Potion making is an essential skill for young and novice witches. It is basically learning to cook and mix cocktails. The difference is that, as witches, we must be mindful of the medicinal and magickal properties of ingredients, and boost their effectiveness with ceremonial and ritual practices.
Not all potions are meant to be imbibed. Some are magickal liquids that are made so because for some reasons a liquid would be the best transmitter for the energy. First though, let’s talk about the drinkable ones.
Potions come in a few types:
- alcohol based
- vinegar based
- whey or milk based
- sugar/syrup based
- water based
- dissolving powders and capsules
Alcohol based potions are basically prepared alcoholic beverages or tinctures that are meant to be added to beverages. The alcohol increases their shelf life, or may be a magickal ingredient itself. Many deities as well as the Ancestors have their favorite liquor, so adding a specific kind may speak to different energies in the drinker.
Vinegar based potions are usually for healing and/or strengthening. They are taken as a medicine by the teaspoon, or added to another beverage. Its magickal properties depend on what it is made of. Regardless of what it is made of though, one of the universal properties of all vinegars is transformation. So it is good to bring change or to guide someone through a change. Much like alcohol, vinegar has a long shelf life, which is one reason there are so many vinegar based potions.
Whey based potions are mainly used for strengthening and things that have to do with rebuilding and repairing. Whey is the byproduct of cheese making. It’s the liquid that is left once you curdle the milk and take out the curds. It’s full of protein, and some find it tasty as a drink. Opinions vary on this. Whey has a sort of nurturing property, like milk, but it has more transformative energy since it is made by fermentation.
Whey and milk give a somewhat obvious mothering, caring vibration to potions, which is one reason it is best to get it from well treated animals. Many spiritually sensitive people can taste when the cruelty line has been crossed in milk products. Tainted milk has a dog-spit like aftertaste. Overly industrial farming may be one reason that whey potions are less popular these days.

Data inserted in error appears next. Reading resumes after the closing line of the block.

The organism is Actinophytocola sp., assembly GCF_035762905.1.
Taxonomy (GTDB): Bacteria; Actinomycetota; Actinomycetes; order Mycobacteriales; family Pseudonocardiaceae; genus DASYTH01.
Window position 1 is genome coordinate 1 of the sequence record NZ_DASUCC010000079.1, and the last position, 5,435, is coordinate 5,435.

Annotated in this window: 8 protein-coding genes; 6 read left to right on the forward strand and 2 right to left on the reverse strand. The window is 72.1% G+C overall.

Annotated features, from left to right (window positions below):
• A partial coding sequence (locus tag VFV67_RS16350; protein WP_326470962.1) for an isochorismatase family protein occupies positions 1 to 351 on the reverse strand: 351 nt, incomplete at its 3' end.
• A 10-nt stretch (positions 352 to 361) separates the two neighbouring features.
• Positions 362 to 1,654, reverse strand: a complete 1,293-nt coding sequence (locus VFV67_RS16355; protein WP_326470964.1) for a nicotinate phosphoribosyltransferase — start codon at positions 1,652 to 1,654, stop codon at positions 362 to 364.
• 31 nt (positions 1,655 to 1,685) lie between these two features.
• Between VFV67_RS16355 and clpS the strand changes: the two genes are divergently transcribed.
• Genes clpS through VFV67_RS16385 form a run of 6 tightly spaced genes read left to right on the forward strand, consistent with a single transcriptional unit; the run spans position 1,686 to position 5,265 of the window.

The good news is that there is a vegan alternative, the byproduct of vegan nut “cheese” making. You make a sort of acidic solution by fermenting wheat, rye, or other sprouted grains in water, take the spouts out, mix this with nut puree, and strain out the liquid through cheesecloth. You can see an example of this on Rawmazing.
To get a similar nurturing vibration in vegan milks and wheys as you do with the animal based ones, you will need to add the step of consecrating the ingredient to your Gate Keeper and Motherhood/Breastfeeding deities.
Sugar and syrup based potions are generally used for love, prosperity, and other joy bringing purposes. They are also an alternative to alcohol based potions for those who have problems with alcohol. Different syrups have different magical properties. So don’t always go for simple syrup or honey. Look around at the benefits of molasses, silan (date syrup), agave, and others. Syrups also have a pretty long shelf life so long as you make sure to use proper canning proportions and procedures.
Water based potions are basically teas or vibrationally infused waters. Water itself is a life sustaining substance. Consider it something like the breast milk of the Earth.
Dissolving powders and capsules are solid bases for potions. “Just add water”. These are often easier to store, or when necessary, to conceal. It is a good idea to have a stock of certain powder mixes ready when needed. Cold and flu herbal mixes and teas spring to mind, as well as preparations to help people get through recurring problems like PMS/PMT and the “male period” or ebbs and surges in testosterone.
How to Make Drinkable Potions
The recipes vary, but there are a few standard rules. These are very similar to the rules for canning or cooking for others.
1. Have the right equipment.
There is a reason the witches’ cauldron is an old standard. Nowadays people treat them like glorified incense burners, but their original purpose is cooking and making concoctions. You don’t necessarily have to have the famous iron cauldron, but you should have pots and cooking equipment suitable for the things you want to make.
To get started, you will need:
- cauldrons or pots
- heating elements, this could be a rack for tealights, a hot plate, or your stove
- a strainer
- a mortar and pestle or other means of grinding, that is strictly for food and potions, never use the same one that you’d use for making incense and such
- spoons and other utensils
- a food scale
- bottles, jars, containers, etc.
- appropriate storage areas
- an altar or sacred space